After digesting the material from the book, of which I was more than happy to take a huge helping of, I obtained the nourishment needed to spark an idea of my own using one of the resources mentioned in Ditch That Homework.  The result was an assignment created using Padlet that I hoped would result in a more valuable homework experience.

Through many conversations with my daughter during her advanced high school math homework sessions I realized that she didn’t have many opportunities to problem solve and collaborate with her peers on some of the most complex and rigorous items.  She also didn’t have the chance to practice some kind of retrieval every so often during her studies. In the book, Matt Miller and Alice Keller present powerful evidence that suggests stopping learning often to retrieve information (self-assess, summarize, or create mind maps) dramatically increases mastery of content.  

Screen shot of the homework question.

This is the assignment posted.

So how can educators embed these type of important opportunities into a homework assignment using a simple and free resource such as Padlet?  I started with Google Classroom. This way I could lay out all of the expectations of the homework and provide a link to the Padlet assignment created.

An example of student responses

An example of student responses.

From home the students can click on the link to the Padlet resource itself and access the math performance task posted.  In this medium they have the ability to collaborate and problem solve together. 

An example of student responses

An example of student images submitted as a response.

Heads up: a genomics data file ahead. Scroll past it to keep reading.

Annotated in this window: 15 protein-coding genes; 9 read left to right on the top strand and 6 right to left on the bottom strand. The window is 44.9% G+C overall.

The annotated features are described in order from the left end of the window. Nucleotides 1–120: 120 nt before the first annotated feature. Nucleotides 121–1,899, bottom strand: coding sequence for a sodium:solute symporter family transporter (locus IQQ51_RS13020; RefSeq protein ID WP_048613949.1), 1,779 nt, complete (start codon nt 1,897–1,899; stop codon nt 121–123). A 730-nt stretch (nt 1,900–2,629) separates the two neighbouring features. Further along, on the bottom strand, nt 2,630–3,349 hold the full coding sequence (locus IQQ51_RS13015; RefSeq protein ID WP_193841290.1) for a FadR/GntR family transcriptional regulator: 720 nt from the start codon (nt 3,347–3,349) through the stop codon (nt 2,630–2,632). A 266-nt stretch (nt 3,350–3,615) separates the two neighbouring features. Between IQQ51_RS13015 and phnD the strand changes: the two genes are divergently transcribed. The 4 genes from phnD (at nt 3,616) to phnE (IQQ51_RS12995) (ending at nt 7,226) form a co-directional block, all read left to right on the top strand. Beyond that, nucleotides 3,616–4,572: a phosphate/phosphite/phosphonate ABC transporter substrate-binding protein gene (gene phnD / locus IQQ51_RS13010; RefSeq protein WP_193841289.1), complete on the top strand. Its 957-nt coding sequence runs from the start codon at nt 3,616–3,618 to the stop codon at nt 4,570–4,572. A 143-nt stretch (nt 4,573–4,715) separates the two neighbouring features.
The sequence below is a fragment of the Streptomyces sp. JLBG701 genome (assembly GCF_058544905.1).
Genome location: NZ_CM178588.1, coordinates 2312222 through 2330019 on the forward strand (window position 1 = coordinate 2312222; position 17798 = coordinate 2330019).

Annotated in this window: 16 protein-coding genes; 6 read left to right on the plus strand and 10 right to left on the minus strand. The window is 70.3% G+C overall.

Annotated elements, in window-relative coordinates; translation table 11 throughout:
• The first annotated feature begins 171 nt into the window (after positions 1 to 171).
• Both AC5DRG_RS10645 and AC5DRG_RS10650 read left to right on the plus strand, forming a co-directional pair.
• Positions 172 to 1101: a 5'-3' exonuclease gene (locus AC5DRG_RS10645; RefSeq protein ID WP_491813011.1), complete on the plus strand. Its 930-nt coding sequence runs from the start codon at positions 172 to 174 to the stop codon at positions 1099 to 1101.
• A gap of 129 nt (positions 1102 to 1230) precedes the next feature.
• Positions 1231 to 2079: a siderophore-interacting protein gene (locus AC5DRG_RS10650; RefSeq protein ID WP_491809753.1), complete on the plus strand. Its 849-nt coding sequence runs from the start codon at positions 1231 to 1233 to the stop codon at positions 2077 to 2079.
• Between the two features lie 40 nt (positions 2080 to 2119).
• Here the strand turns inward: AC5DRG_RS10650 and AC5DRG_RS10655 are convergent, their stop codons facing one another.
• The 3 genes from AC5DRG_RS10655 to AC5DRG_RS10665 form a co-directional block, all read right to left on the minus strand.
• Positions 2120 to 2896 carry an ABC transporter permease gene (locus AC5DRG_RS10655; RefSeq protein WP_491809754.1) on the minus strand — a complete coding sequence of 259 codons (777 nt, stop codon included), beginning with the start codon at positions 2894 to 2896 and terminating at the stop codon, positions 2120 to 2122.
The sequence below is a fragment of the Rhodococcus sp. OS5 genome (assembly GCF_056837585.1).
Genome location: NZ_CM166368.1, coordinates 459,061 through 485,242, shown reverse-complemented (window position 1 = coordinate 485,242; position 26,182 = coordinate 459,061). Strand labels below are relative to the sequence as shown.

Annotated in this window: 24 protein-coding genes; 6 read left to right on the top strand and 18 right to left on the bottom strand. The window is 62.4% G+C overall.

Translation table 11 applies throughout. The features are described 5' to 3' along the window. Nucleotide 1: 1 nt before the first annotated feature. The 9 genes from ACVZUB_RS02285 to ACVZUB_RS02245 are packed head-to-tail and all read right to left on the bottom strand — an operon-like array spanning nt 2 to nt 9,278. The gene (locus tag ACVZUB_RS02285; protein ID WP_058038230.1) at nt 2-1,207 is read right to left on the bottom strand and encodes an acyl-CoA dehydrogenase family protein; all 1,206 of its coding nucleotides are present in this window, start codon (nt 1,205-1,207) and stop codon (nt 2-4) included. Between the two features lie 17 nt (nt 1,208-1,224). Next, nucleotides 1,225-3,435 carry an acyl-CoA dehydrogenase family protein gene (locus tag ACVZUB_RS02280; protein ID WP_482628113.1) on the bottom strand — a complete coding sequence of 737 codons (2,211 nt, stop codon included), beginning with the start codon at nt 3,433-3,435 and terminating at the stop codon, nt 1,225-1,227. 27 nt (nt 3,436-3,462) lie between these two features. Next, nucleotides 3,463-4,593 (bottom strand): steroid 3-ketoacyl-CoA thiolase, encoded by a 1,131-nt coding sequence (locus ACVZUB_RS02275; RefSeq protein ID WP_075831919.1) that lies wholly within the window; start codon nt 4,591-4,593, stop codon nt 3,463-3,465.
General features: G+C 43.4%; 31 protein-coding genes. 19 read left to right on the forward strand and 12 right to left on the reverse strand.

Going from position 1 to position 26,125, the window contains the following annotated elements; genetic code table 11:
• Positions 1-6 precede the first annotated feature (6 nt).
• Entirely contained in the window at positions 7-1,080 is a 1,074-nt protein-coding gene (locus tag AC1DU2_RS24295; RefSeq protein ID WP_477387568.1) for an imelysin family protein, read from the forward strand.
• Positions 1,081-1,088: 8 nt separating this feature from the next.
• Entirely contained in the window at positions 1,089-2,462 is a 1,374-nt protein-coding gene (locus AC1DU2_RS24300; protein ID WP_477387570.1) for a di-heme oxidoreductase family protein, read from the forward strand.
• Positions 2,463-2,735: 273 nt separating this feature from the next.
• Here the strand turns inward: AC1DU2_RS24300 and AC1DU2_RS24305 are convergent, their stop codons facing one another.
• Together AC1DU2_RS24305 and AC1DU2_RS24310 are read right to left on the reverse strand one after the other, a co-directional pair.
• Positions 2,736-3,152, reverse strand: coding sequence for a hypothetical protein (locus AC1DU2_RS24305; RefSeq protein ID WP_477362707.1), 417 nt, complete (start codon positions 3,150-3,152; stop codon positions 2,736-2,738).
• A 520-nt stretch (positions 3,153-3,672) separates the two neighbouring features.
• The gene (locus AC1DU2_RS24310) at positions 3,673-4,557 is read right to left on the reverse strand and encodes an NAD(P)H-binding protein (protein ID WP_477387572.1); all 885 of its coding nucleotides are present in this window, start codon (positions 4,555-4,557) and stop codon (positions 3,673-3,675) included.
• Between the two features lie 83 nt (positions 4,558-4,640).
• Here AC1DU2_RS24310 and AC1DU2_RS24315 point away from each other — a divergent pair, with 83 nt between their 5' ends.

Students can post their calculations and work by uploading pictures or using the drawing application available in the Padlet post.

Audio and video are also an option to post questions, justification and reasoning, or even demonstrations of solving the problem.  Feedback within the student group can be instantaneous. To extend the discussion even further, take a few minutes in class to debrief the work as a class.  Management of how many groups or different tasks will be assigned may take some planning but overall the students will be the ones doing all the heavy lifting – as it should be.

A student submitted audio file.

A student submitted audio file.

Using Padlet.com as a homework medium allows students to have a discussion around the critical thinking process and receive peer support.  This type of assignment promotes student agency where they are directing their own learning and assessing others. It doesn’t burn them out by practicing numerous problems of which they have already mastered or by just getting more and more frustrated if they don’t know the content.  Just one complex task that is an application of the content standard is sufficient. It won’t take all night to complete but still promotes a deeper understanding of the concept.

This resource is user friendly and has many different styles of templates to follow. Performance tasks for other content areas could work in a similar fashion. Through AVID professional development sessions I have seen Padlet used for Socratic Seminars and other collaborative strategies.  These activities could be modified for homework purposes as well. I recommend exploring the resource specifically for homework purposes and ideas. The possibilities seem only limited to the imagination.

GSuite in the Math Classroom Part II

For the past few years, I have assigned slide presentations and technology based projects as options in semester final projects. In the 18-19 school year I made presentations required since they need to know how to use presentations for not only the SBAC but in college and career.

Each student pair is assigned a topic lesson that is covered on the semester final.  Students are to do a multitude of tasks along with their Google Slides presentation. Students are to create interactive activities using technology such as Kahoot, Quizizz, Quizlet, etc. for the class to do during the couple of weeks right before finals as part of their presentation.  In at least one of the examples that they do on their slideshow, they must use Desmos to create a table, diagram or graph that models the situation.  I created a folder on Google Classroom where their Google Slides will live as they work on them so that other students can look at their work to help them review for the semester final. It becomes an amazing resource for their semester review that they themselves created and can use!